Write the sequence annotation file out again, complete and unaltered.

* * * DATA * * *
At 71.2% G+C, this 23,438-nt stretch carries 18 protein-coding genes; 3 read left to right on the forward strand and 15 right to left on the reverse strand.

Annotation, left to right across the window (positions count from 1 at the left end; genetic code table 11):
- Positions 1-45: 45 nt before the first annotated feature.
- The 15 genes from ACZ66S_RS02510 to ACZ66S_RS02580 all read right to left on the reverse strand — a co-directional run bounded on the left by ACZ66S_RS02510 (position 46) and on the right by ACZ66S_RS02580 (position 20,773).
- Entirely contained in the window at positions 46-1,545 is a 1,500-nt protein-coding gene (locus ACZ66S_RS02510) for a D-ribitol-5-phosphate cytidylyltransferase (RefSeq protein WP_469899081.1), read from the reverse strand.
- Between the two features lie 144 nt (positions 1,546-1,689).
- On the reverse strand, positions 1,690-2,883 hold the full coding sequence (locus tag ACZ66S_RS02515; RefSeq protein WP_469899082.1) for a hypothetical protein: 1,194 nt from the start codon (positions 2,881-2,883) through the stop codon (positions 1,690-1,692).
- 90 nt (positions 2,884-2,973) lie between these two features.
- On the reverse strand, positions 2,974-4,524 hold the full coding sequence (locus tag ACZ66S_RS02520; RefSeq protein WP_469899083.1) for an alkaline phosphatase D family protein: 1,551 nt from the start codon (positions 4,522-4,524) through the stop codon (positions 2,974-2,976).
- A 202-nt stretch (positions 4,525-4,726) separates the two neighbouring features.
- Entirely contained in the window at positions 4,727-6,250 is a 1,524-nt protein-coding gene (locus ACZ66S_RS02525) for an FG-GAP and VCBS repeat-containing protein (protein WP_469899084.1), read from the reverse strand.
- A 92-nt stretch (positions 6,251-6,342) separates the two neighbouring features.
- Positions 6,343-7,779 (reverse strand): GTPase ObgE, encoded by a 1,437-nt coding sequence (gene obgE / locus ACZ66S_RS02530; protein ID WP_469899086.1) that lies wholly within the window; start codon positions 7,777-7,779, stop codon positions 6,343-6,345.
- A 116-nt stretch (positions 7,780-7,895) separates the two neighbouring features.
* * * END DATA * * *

At 71.2% G+C, this 23,438-nt stretch carries 18 protein-coding genes; 3 read left to right on the forward strand and 15 right to left on the reverse strand.

Annotation, left to right across the window (positions count from 1 at the left end; genetic code table 11):
- Positions 1-45: 45 nt before the first annotated feature.
- The 15 genes from ACZ66S_RS02510 to ACZ66S_RS02580 all read right to left on the reverse strand — a co-directional run bounded on the left by ACZ66S_RS02510 (position 46) and on the right by ACZ66S_RS02580 (position 20,773).
- Entirely contained in the window at positions 46-1,545 is a 1,500-nt protein-coding gene (locus ACZ66S_RS02510) for a D-ribitol-5-phosphate cytidylyltransferase (RefSeq protein WP_469899081.1), read from the reverse strand.
- Between the two features lie 144 nt (positions 1,546-1,689).
- On the reverse strand, positions 1,690-2,883 hold the full coding sequence (locus tag ACZ66S_RS02515; RefSeq protein WP_469899082.1) for a hypothetical protein: 1,194 nt from the start codon (positions 2,881-2,883) through the stop codon (positions 1,690-1,692).
- 90 nt (positions 2,884-2,973) lie between these two features.
- On the reverse strand, positions 2,974-4,524 hold the full coding sequence (locus tag ACZ66S_RS02520; RefSeq protein WP_469899083.1) for an alkaline phosphatase D family protein: 1,551 nt from the start codon (positions 4,522-4,524) through the stop codon (positions 2,974-2,976).
- A 202-nt stretch (positions 4,525-4,726) separates the two neighbouring features.
- Entirely contained in the window at positions 4,727-6,250 is a 1,524-nt protein-coding gene (locus ACZ66S_RS02525) for an FG-GAP and VCBS repeat-containing protein (protein WP_469899084.1), read from the reverse strand.
- A 92-nt stretch (positions 6,251-6,342) separates the two neighbouring features.
- Positions 6,343-7,779 (reverse strand): GTPase ObgE, encoded by a 1,437-nt coding sequence (gene obgE / locus ACZ66S_RS02530; protein ID WP_469899086.1) that lies wholly within the window; start codon positions 7,777-7,779, stop codon positions 6,343-6,345.
- A 116-nt stretch (positions 7,780-7,895) separates the two neighbouring features.